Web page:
Carb Counters - I cheated on my low carb diet and the weight loss has stopped




Sunny on the Beach
03-22-2011, 08:04 AM
I have been eating low carb for around 2 weeks now and have very good results but I cheated by eating a couple of slices of pizza (crust included) for my mothers birthday.

It has been 4 days since the cheat and I have been eating very low carb to make up for it but the weight loss has not started up again :( I hate myself for cheating because I was doing so well and I was starting to feel so good and energetic now I feel like a slug :(

Have I ruined myself or will the weight loss pick up again?

PS - Great forums, some very inspiring stories :D


JustJ280
03-22-2011, 11:44 AM
You're not ruined -- it will just take a bit of time to kick back up! Which should be in the next day or two. Here's the truth -- carbs absorb water. Think of taking a piece of white bread and putting it in a glass of water. Just sucks it right up! It does the same thing in your guts! So, try to drink LOTS of extra water, get your exercise in, and go for a little extra fiber to help you go and flush that stuff out. And the next time if you MUST have pizza, go for thin crust! I also try to eat a salad and some wings (no bread and in hot sauce instead of like, BBQ) and one thin crust slice if I really really want it. I usually don't after the wings, though! lol Just don't give up from one little thing -- not worth it! And even if you don't lose right now, it's better than gaining! Good luck!

Sunny on the Beach
03-22-2011, 08:18 PM
Thank you JustJ280 and grats on your weight loss.


kaplods
03-22-2011, 10:40 PM
You haven't ruined yourself. You haven't ruined anything. In all probability , virtually all of your gain was just water retention (not fat gain, just temporary water retention.) However, you're not just dealing with carb water retention, you're also likely dealing with sodium-related water retention).

You're likely to encounter water retention periodically, even if you never "cheat" (I don't like that word because it sets you up to see it as bad, sinful, naughty - at any rate, blaming and judging yourself harshly for a normal, and sometimes even unavoidable occurrence).

In my experience, it can take up to 10 days for my body to deal with water retention. 10 days has been my personal maximum, and that's usually involving TOM issues. Carb-only water retention for me tends to last 3 to 5 days. Sodium-related water retention I can usually get rid of in 2 days, if I drink a few extra glasses of water during those two days. Any combination of water-rentention variables (TOM, exercise, increased sodium or carb levels, illness...) tends to prolong the water retention, but I've never had it last more than 10 days for me, but I've met people in weight loss groups who've had more prolonged issues (many of those people were older or had heart or vascular problems or were not on low-carb diets).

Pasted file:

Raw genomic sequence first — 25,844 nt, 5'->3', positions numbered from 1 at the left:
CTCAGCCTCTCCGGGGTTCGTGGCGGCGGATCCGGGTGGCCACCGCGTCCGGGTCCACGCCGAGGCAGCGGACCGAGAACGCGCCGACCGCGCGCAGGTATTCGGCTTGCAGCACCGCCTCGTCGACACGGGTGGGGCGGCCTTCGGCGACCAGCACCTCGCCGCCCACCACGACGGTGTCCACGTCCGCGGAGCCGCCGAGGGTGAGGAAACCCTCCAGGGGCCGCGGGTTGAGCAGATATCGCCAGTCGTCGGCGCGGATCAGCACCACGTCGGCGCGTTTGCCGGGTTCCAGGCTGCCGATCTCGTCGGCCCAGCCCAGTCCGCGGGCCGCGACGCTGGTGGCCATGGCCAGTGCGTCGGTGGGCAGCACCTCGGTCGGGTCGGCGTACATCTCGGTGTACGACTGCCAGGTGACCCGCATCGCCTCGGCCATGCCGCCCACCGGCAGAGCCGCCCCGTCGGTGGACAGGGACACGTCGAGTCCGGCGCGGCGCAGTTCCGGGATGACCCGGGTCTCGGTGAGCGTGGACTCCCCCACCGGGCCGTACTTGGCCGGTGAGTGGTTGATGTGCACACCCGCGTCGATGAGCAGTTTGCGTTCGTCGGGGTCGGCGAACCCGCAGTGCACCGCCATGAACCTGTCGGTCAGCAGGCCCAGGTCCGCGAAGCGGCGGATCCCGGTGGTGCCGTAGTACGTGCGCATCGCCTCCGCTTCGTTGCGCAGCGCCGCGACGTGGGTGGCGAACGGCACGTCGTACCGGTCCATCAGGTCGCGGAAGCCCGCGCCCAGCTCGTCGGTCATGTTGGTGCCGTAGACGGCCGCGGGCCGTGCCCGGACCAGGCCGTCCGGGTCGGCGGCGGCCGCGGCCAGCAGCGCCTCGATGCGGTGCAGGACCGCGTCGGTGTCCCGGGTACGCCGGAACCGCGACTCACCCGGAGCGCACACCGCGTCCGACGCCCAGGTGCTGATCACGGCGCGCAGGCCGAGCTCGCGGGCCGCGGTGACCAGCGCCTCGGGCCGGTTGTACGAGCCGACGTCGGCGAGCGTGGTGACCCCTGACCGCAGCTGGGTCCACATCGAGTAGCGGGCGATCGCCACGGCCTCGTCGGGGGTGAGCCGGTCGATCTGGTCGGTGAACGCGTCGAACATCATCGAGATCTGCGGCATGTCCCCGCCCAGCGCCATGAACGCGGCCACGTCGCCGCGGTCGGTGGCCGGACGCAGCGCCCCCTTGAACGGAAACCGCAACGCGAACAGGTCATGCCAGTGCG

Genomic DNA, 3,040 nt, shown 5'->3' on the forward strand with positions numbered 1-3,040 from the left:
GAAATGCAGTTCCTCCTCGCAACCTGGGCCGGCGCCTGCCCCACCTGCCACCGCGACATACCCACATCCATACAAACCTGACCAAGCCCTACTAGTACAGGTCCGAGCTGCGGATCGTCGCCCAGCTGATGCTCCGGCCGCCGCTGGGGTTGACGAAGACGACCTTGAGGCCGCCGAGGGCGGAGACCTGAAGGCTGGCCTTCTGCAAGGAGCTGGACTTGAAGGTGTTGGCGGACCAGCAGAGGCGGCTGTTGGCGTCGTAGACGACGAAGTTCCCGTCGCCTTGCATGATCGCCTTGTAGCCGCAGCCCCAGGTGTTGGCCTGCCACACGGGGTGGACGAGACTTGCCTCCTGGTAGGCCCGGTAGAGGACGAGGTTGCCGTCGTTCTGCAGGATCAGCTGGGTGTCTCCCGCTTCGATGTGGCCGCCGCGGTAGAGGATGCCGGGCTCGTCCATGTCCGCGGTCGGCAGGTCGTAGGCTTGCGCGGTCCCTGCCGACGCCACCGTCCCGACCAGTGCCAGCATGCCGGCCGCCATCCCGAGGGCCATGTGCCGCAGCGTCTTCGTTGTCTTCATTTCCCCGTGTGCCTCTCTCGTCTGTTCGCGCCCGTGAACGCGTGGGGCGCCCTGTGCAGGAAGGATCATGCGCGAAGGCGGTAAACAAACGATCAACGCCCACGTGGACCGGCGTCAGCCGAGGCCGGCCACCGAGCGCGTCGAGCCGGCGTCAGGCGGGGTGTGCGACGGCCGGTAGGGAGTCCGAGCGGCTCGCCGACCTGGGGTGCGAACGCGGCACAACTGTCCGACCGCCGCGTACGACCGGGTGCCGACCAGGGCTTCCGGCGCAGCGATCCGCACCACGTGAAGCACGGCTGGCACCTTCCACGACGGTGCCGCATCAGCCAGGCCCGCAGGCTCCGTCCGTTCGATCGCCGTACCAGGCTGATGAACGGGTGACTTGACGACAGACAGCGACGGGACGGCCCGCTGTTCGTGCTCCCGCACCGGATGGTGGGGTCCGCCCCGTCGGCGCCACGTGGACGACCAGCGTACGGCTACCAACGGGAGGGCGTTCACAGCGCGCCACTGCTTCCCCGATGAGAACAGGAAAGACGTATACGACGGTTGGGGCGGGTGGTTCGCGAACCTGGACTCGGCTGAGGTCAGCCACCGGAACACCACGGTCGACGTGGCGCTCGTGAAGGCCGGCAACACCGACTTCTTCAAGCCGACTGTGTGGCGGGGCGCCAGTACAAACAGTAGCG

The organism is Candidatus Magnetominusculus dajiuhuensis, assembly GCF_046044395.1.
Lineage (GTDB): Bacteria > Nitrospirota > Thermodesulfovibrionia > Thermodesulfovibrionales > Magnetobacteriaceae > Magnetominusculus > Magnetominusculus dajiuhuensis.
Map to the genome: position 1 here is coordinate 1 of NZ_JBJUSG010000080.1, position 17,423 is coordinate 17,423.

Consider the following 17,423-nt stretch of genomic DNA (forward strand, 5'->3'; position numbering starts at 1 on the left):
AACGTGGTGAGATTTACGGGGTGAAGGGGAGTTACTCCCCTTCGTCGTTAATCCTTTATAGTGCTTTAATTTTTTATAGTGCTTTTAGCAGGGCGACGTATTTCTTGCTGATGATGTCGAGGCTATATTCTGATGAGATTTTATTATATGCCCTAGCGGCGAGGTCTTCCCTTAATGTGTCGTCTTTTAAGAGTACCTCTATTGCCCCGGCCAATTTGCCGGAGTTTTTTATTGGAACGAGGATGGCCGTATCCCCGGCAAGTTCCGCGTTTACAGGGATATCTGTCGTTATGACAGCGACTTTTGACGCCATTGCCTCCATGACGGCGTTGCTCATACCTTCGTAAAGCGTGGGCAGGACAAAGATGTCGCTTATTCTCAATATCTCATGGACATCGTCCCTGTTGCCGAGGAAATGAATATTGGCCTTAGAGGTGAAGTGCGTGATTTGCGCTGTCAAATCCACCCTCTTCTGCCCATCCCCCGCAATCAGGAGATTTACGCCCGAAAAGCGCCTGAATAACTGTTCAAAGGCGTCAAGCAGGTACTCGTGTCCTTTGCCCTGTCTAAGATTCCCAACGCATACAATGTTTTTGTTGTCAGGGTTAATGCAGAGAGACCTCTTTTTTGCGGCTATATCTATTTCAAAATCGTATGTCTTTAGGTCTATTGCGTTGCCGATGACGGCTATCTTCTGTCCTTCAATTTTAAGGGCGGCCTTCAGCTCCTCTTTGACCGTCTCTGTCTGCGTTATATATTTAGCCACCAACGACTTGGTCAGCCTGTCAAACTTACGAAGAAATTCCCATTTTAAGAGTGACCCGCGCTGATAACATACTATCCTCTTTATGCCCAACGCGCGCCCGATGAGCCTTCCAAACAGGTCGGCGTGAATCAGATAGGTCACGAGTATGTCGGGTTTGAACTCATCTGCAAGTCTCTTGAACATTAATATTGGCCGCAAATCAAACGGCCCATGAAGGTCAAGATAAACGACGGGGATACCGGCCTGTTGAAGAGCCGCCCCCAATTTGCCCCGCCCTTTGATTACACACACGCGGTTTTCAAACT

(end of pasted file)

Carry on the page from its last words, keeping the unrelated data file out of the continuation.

Regardless, the weight loss will resume - whether it takes one more day or 14. Be patient, drink a little extra water (don't aim for more than a gallon a day without talking to your doctor).


Keep this in perspective - You didn't murder anyone, you didn't steal candy from a baby, you ate some pizza - hardly a capital offense. Hating yourself only adds stress and all those nasty stress hormones that increase hunger and slow metabolism, making weight loss even harder.

I do best on a low-carb and no wheat diet. All sorts of nasty things happen to me when I don 't eat low-carb. Really nasty things. Nastier even than weight gain, but hating myself for making mistakes has never helped me make fewer mistakes. It doesn't work, and it makes me unhappy. It's a no-win situation.

I make a lot of mistakes, but I don't let myself stress over the mistakes anymore. I learned that hating or beating on myself only makes me less likely to learn from the mistake. No amount of self-punishment has ever led me to becoming a better person - only a more neurotic one.

We're taught to hate ourselves - and we're taught to fail - and we do it because we see everyone else doing it. We would never slip during mountain climbing and decide "Well that little slip ruined everything. I might as well just throw myself to the bottom because I'm such an idiot (and so I can start fresh tomorrow)."

We do that with weight loss, because it's how weight loss tends to be done. We've learned an ineffective pattern, but we do it anyway, because we don't have many models for doing it any other way.

Learn other ways, but don't hate yourself for making mistakes. That doesn't help you stop making mistakes. Instead you'll feel like a worthless idiot - and when you feel like a worthless idiot, you'll act like a worthless idiot. People tend to meet their own poor expectations of themselves.

You're smart. You're creative. You can do this, and you deserve to. It's not about being perfect 100% of the time, it's making the best choices you can, and not letting one less-than-perfect choice become a pattern of bad choices.